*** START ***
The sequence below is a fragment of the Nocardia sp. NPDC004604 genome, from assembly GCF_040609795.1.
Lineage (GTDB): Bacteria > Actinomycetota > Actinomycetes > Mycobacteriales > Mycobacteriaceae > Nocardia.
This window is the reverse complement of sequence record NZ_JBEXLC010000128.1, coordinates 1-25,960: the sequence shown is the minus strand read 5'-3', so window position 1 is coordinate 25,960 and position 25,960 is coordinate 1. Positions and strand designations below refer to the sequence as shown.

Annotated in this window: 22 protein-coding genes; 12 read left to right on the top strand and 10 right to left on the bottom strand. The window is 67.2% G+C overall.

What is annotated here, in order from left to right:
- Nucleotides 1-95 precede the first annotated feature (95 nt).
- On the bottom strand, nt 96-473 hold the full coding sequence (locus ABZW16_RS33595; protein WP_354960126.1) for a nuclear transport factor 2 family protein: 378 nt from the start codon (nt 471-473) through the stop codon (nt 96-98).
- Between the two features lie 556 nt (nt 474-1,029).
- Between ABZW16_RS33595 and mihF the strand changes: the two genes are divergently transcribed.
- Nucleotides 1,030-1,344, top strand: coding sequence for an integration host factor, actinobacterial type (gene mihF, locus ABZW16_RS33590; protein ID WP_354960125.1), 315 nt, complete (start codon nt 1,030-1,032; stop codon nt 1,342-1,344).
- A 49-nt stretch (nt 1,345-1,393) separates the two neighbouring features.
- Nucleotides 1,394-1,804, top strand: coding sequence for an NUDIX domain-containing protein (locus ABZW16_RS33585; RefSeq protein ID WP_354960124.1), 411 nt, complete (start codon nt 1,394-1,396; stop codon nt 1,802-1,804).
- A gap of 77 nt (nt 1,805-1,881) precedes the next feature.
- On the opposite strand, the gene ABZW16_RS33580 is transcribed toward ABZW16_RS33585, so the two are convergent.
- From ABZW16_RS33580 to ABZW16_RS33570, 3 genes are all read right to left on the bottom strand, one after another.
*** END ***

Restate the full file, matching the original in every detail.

The sequence below is a fragment of the Nocardia sp. NPDC004604 genome, from assembly GCF_040609795.1.
Lineage (GTDB): Bacteria > Actinomycetota > Actinomycetes > Mycobacteriales > Mycobacteriaceae > Nocardia.
This window is the reverse complement of sequence record NZ_JBEXLC010000128.1, coordinates 1-25,960: the sequence shown is the minus strand read 5'-3', so window position 1 is coordinate 25,960 and position 25,960 is coordinate 1. Positions and strand designations below refer to the sequence as shown.

Annotated in this window: 22 protein-coding genes; 12 read left to right on the top strand and 10 right to left on the bottom strand. The window is 67.2% G+C overall.

What is annotated here, in order from left to right:
- Nucleotides 1-95 precede the first annotated feature (95 nt).
- On the bottom strand, nt 96-473 hold the full coding sequence (locus ABZW16_RS33595; protein WP_354960126.1) for a nuclear transport factor 2 family protein: 378 nt from the start codon (nt 471-473) through the stop codon (nt 96-98).
- Between the two features lie 556 nt (nt 474-1,029).
- Between ABZW16_RS33595 and mihF the strand changes: the two genes are divergently transcribed.
- Nucleotides 1,030-1,344, top strand: coding sequence for an integration host factor, actinobacterial type (gene mihF, locus ABZW16_RS33590; protein ID WP_354960125.1), 315 nt, complete (start codon nt 1,030-1,032; stop codon nt 1,342-1,344).
- A 49-nt stretch (nt 1,345-1,393) separates the two neighbouring features.
- Nucleotides 1,394-1,804, top strand: coding sequence for an NUDIX domain-containing protein (locus ABZW16_RS33585; RefSeq protein ID WP_354960124.1), 411 nt, complete (start codon nt 1,394-1,396; stop codon nt 1,802-1,804).
- A gap of 77 nt (nt 1,805-1,881) precedes the next feature.
- On the opposite strand, the gene ABZW16_RS33580 is transcribed toward ABZW16_RS33585, so the two are convergent.
- From ABZW16_RS33580 to ABZW16_RS33570, 3 genes are all read right to left on the bottom strand, one after another.